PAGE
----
Wedding seating charts aren’t easy but they are often times necessary. So when it comes to “seats of honor” who goes where? Wedding seating is something that can result in hurt feelings so it’s important to give it some thought during those final weeks of planning.

Let’s start with your table (after all, you are the guests of honor!). What kind of table is best for you?

Sweetheart Table: A small table dedicated for the bride and groom.

Things to consider: 

  • You will get to spend time chatting with your new spouse (might be the only time all night!)
  • Gives you more flexibility with the room configuration
  • Your bridal party (hello, maid of honor) won’t be seated beside you to help you with anything you might need (this can usually be fixed by placing them close by)
  • People will want to come up and talk to you, which may be distracting when you are trying to eat

Head Table: A long table (usually rectangular) that’s set up as a focal point in the room with the newlyweds and their bridal party on one side of the table facing the guests (no one is seated on the other side).

Things to consider: 

  • Everyone at this table is on display for all the guests to see
  • Your wedding party is close to you and it’s easy to chat with them
  • This configuration usually doesn’t allow room for your wedding party’s significant other so they are seated at a separate table (which is often awkward if they don’t know anyone)
  • People are less likely to come up to your table to chat during dinner time

King’s Table: Same set up as the head table but people are wrapped around both sides of the table. This configuration will most likely leave room to include wedding party and their significant others.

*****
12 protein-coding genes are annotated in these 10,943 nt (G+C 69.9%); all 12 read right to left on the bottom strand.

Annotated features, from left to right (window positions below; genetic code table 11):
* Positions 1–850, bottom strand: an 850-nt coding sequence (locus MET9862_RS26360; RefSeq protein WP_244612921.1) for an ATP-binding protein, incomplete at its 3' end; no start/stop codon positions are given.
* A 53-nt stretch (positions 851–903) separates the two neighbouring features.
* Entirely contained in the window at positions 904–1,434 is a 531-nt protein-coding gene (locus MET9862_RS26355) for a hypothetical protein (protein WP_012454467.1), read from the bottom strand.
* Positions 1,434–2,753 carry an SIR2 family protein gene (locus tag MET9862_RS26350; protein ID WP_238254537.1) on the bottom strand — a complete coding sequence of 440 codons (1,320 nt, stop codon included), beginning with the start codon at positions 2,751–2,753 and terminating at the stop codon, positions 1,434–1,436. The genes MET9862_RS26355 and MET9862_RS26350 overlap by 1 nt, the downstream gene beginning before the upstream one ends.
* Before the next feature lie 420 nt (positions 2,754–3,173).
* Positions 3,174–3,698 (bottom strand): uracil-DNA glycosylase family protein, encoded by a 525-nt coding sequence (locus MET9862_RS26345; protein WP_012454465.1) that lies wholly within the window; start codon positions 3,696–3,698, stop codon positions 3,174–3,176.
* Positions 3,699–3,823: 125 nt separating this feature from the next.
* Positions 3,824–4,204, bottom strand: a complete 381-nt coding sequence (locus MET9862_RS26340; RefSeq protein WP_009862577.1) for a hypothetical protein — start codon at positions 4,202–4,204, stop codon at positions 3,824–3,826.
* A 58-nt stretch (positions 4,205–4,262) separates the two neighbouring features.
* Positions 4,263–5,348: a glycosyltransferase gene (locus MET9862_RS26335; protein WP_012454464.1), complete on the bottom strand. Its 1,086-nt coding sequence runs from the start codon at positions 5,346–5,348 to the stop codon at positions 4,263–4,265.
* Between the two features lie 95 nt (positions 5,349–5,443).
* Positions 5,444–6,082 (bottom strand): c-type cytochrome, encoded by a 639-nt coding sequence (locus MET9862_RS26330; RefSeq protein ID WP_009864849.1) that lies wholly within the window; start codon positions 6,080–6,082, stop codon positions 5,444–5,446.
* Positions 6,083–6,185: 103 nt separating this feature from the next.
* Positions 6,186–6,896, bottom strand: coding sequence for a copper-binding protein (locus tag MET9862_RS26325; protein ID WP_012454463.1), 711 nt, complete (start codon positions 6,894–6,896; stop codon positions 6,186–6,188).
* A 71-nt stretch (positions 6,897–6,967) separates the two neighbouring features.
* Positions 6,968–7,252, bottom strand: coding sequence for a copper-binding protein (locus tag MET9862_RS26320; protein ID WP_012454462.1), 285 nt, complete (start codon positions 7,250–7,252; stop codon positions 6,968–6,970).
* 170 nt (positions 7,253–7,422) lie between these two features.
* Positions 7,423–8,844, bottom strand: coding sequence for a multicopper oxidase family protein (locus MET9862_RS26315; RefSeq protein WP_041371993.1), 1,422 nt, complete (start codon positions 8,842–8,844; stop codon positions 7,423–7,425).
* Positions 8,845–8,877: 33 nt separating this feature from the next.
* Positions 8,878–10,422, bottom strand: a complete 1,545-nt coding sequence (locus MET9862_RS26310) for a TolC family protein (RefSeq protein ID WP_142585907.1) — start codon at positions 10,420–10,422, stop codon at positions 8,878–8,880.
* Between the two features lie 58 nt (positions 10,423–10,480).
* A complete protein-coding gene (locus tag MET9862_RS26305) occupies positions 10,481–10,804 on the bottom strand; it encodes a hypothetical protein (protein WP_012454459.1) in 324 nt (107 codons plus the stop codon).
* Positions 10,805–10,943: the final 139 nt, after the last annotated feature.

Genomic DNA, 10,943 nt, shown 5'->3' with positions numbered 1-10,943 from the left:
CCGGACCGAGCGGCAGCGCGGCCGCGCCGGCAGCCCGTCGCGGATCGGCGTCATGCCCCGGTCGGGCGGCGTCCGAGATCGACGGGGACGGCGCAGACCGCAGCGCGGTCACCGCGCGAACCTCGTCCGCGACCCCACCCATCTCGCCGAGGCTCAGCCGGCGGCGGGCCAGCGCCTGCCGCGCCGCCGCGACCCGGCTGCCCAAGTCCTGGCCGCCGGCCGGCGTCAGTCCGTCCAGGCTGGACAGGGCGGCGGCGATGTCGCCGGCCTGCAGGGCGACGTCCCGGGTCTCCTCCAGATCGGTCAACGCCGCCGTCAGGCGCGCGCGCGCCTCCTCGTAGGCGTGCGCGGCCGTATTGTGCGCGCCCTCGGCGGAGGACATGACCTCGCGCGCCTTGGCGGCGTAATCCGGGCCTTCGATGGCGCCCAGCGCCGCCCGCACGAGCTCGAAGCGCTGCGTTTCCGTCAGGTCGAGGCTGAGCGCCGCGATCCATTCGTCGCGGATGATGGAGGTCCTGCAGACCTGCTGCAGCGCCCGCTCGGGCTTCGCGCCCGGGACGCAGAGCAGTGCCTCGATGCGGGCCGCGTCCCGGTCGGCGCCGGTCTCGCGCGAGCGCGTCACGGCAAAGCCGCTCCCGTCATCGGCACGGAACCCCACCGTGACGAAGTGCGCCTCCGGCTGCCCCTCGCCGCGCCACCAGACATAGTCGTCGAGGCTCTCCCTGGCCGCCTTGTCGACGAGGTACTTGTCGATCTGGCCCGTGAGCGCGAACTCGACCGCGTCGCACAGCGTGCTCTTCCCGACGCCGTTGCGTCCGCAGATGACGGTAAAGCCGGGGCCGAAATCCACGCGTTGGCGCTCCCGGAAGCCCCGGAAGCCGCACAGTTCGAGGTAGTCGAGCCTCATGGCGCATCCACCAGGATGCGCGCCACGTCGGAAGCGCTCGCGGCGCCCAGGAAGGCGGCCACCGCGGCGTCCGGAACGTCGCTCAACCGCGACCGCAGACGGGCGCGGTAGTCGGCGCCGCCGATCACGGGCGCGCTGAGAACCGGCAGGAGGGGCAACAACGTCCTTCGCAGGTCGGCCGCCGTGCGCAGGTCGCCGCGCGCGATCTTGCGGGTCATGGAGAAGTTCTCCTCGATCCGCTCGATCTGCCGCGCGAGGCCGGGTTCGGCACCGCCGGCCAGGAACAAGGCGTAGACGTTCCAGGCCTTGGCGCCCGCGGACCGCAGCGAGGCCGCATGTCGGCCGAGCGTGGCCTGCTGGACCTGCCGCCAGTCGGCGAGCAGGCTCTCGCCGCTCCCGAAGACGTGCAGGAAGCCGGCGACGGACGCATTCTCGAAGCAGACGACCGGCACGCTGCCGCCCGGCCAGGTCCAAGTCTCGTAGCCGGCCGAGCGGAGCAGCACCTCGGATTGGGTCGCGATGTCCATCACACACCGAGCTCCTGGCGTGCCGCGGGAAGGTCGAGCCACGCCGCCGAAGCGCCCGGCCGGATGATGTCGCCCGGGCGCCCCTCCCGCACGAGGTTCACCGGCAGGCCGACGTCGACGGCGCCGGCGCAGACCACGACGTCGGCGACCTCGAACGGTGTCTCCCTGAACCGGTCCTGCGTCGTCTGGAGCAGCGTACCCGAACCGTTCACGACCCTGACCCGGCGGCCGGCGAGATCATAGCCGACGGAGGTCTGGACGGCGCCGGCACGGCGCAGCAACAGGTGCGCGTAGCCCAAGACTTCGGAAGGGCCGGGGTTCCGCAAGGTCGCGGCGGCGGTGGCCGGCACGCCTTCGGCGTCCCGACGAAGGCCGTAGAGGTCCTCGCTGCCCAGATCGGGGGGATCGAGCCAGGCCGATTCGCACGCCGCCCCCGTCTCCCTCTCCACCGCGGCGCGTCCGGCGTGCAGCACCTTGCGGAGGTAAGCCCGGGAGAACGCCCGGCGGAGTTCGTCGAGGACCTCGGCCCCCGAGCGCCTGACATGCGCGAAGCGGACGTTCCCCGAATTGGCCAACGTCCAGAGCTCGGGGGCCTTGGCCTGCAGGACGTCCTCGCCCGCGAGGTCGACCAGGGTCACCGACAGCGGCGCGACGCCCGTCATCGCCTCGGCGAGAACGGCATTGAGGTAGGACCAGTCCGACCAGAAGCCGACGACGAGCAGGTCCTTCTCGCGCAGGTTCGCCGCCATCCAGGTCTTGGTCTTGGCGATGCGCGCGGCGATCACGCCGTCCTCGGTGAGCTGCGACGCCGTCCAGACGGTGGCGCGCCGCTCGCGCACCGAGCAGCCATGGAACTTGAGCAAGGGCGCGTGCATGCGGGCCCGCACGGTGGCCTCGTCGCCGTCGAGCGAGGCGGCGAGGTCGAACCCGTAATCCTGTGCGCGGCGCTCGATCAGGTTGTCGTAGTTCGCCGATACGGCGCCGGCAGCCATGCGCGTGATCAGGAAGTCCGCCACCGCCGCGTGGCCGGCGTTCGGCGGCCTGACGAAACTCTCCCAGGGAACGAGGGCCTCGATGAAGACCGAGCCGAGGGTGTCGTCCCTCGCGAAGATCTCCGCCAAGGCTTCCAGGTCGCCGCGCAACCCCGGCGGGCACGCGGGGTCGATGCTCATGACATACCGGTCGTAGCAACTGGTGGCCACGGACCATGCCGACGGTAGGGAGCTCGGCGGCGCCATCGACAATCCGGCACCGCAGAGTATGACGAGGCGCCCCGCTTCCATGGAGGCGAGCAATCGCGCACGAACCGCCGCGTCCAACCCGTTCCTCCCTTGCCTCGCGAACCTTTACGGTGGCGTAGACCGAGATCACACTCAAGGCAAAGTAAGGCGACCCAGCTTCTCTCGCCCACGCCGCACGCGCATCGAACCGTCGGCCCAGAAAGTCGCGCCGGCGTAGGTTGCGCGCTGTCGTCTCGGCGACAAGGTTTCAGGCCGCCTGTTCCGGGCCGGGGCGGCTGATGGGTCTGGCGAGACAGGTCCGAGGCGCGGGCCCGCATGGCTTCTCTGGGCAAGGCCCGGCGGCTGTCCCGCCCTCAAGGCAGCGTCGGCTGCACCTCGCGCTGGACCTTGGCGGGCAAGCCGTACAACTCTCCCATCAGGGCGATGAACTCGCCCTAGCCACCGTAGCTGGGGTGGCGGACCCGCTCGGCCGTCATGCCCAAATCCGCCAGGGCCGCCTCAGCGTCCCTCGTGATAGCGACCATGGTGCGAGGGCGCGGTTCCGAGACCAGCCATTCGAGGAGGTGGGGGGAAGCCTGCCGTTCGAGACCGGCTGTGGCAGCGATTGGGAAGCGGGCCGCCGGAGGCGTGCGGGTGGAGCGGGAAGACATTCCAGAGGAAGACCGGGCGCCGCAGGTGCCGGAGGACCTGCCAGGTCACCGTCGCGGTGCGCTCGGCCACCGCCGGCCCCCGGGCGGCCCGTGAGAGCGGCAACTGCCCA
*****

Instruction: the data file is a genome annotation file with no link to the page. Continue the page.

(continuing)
Things to consider: 

  • You are close to your wedding party without having to delegate their significant others to a “plus one” table
  • You are less on display making it even less likely that people come up to your table as you are eating
  • If you would still like to be visible, consider placing no one across from you and your new spouse

Sitting with Guests: Exactly what it sounds like! No special table you are just mixed in, typically with your parents.

Things to consider: 

  • You are the guest of honor so your guests may want to be able to easily see you
  • You are most likely situated with family instead of wedding party (make sure both sides are represented at the table!)
  • Your wedding party is able to sit with their significant others in this scenario as well

Eating Privately: Many couples are opting to eat dinner prior to introductions in a private room.

Things to consider: 

  • You have a few private moments on this momentous day together
  • You will not be interrupted while you eat (so their will be no hangry bride or groom!)
  • It gives you more time to visit each table during dinner since you won’t need that time to eat

Still looking for the perfect venue? See some of our favorites HERE.


Photo courtesy of The Colonnade at Revolution Mill.